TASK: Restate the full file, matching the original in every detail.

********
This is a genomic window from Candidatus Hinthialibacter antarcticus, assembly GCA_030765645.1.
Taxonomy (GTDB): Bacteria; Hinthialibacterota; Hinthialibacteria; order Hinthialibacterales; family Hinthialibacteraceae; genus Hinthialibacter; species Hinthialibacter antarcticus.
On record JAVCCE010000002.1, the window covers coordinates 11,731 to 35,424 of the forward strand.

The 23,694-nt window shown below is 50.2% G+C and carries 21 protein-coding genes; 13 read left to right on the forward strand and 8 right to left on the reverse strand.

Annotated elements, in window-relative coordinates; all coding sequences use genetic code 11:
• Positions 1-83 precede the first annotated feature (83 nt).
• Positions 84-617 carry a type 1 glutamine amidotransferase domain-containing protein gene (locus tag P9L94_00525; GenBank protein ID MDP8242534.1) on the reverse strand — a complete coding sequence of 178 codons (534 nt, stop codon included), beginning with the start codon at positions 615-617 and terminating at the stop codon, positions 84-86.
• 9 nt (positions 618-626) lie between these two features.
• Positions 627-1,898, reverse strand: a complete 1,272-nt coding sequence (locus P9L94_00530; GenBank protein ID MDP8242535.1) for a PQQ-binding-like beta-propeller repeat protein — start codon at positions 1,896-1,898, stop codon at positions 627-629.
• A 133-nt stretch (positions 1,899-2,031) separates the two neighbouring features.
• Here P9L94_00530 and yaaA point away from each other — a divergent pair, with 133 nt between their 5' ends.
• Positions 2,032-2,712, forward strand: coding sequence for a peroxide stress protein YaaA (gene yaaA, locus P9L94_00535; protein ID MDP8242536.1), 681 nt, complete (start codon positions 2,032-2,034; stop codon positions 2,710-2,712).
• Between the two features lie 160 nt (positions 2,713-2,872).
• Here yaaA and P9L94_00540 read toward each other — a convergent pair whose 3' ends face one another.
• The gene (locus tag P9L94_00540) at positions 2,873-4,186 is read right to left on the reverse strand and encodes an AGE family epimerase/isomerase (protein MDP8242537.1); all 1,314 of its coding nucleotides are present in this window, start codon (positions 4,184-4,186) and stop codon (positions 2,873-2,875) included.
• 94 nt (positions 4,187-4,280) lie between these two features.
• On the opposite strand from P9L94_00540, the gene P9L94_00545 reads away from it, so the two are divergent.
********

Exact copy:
This is a genomic window from Candidatus Hinthialibacter antarcticus, assembly GCA_030765645.1.
Taxonomy (GTDB): Bacteria; Hinthialibacterota; Hinthialibacteria; order Hinthialibacterales; family Hinthialibacteraceae; genus Hinthialibacter; species Hinthialibacter antarcticus.
On record JAVCCE010000002.1, the window covers coordinates 11,731 to 35,424 of the forward strand.

The 23,694-nt window shown below is 50.2% G+C and carries 21 protein-coding genes; 13 read left to right on the forward strand and 8 right to left on the reverse strand.

Annotated elements, in window-relative coordinates; all coding sequences use genetic code 11:
• Positions 1-83 precede the first annotated feature (83 nt).
• Positions 84-617 carry a type 1 glutamine amidotransferase domain-containing protein gene (locus tag P9L94_00525; GenBank protein ID MDP8242534.1) on the reverse strand — a complete coding sequence of 178 codons (534 nt, stop codon included), beginning with the start codon at positions 615-617 and terminating at the stop codon, positions 84-86.
• 9 nt (positions 618-626) lie between these two features.
• Positions 627-1,898, reverse strand: a complete 1,272-nt coding sequence (locus P9L94_00530; GenBank protein ID MDP8242535.1) for a PQQ-binding-like beta-propeller repeat protein — start codon at positions 1,896-1,898, stop codon at positions 627-629.
• A 133-nt stretch (positions 1,899-2,031) separates the two neighbouring features.
• Here P9L94_00530 and yaaA point away from each other — a divergent pair, with 133 nt between their 5' ends.
• Positions 2,032-2,712, forward strand: coding sequence for a peroxide stress protein YaaA (gene yaaA, locus P9L94_00535; protein ID MDP8242536.1), 681 nt, complete (start codon positions 2,032-2,034; stop codon positions 2,710-2,712).
• Between the two features lie 160 nt (positions 2,713-2,872).
• Here yaaA and P9L94_00540 read toward each other — a convergent pair whose 3' ends face one another.
• The gene (locus tag P9L94_00540) at positions 2,873-4,186 is read right to left on the reverse strand and encodes an AGE family epimerase/isomerase (protein MDP8242537.1); all 1,314 of its coding nucleotides are present in this window, start codon (positions 4,184-4,186) and stop codon (positions 2,873-2,875) included.
• 94 nt (positions 4,187-4,280) lie between these two features.
• On the opposite strand from P9L94_00540, the gene P9L94_00545 reads away from it, so the two are divergent.